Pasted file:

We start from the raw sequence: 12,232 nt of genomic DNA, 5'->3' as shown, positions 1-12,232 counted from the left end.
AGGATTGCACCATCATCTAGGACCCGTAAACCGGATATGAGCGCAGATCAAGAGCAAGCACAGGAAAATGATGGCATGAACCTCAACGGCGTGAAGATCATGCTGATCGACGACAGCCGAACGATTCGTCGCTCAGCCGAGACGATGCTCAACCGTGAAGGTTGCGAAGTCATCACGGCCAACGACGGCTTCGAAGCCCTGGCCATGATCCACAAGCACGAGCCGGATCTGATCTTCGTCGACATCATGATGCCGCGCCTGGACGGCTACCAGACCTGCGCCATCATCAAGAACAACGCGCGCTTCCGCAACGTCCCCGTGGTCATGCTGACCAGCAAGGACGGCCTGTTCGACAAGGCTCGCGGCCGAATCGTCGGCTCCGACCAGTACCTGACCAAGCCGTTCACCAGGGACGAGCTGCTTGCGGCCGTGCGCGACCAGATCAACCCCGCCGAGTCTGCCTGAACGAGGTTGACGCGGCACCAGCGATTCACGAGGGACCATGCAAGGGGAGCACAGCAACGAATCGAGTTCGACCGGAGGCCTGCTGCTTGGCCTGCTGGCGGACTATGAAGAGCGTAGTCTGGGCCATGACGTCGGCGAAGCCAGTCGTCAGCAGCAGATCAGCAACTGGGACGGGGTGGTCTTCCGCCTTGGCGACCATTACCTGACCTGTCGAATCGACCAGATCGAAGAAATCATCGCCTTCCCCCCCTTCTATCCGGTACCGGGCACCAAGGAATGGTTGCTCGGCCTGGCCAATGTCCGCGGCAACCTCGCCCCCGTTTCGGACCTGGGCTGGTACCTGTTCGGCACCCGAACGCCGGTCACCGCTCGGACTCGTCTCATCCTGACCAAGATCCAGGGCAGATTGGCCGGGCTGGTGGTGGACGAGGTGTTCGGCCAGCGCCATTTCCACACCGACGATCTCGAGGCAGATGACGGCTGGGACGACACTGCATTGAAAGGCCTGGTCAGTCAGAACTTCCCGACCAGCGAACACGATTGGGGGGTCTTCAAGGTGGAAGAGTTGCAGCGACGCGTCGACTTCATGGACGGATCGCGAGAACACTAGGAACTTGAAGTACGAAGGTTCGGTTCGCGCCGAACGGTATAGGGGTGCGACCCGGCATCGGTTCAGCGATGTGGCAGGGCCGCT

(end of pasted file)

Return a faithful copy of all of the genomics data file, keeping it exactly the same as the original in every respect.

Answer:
We start from the raw sequence: 12,232 nt of genomic DNA, 5'->3' as shown, positions 1-12,232 counted from the left end.
AGGATTGCACCATCATCTAGGACCCGTAAACCGGATATGAGCGCAGATCAAGAGCAAGCACAGGAAAATGATGGCATGAACCTCAACGGCGTGAAGATCATGCTGATCGACGACAGCCGAACGATTCGTCGCTCAGCCGAGACGATGCTCAACCGTGAAGGTTGCGAAGTCATCACGGCCAACGACGGCTTCGAAGCCCTGGCCATGATCCACAAGCACGAGCCGGATCTGATCTTCGTCGACATCATGATGCCGCGCCTGGACGGCTACCAGACCTGCGCCATCATCAAGAACAACGCGCGCTTCCGCAACGTCCCCGTGGTCATGCTGACCAGCAAGGACGGCCTGTTCGACAAGGCTCGCGGCCGAATCGTCGGCTCCGACCAGTACCTGACCAAGCCGTTCACCAGGGACGAGCTGCTTGCGGCCGTGCGCGACCAGATCAACCCCGCCGAGTCTGCCTGAACGAGGTTGACGCGGCACCAGCGATTCACGAGGGACCATGCAAGGGGAGCACAGCAACGAATCGAGTTCGACCGGAGGCCTGCTGCTTGGCCTGCTGGCGGACTATGAAGAGCGTAGTCTGGGCCATGACGTCGGCGAAGCCAGTCGTCAGCAGCAGATCAGCAACTGGGACGGGGTGGTCTTCCGCCTTGGCGACCATTACCTGACCTGTCGAATCGACCAGATCGAAGAAATCATCGCCTTCCCCCCCTTCTATCCGGTACCGGGCACCAAGGAATGGTTGCTCGGCCTGGCCAATGTCCGCGGCAACCTCGCCCCCGTTTCGGACCTGGGCTGGTACCTGTTCGGCACCCGAACGCCGGTCACCGCTCGGACTCGTCTCATCCTGACCAAGATCCAGGGCAGATTGGCCGGGCTGGTGGTGGACGAGGTGTTCGGCCAGCGCCATTTCCACACCGACGATCTCGAGGCAGATGACGGCTGGGACGACACTGCATTGAAAGGCCTGGTCAGTCAGAACTTCCCGACCAGCGAACACGATTGGGGGGTCTTCAAGGTGGAAGAGTTGCAGCGACGCGTCGACTTCATGGACGGATCGCGAGAACACTAGGAACTTGAAGTACGAAGGTTCGGTTCGCGCCGAACGGTATAGGGGTGCGACCCGGCATCGGTTCAGCGATGTGGCAGGGCCGCT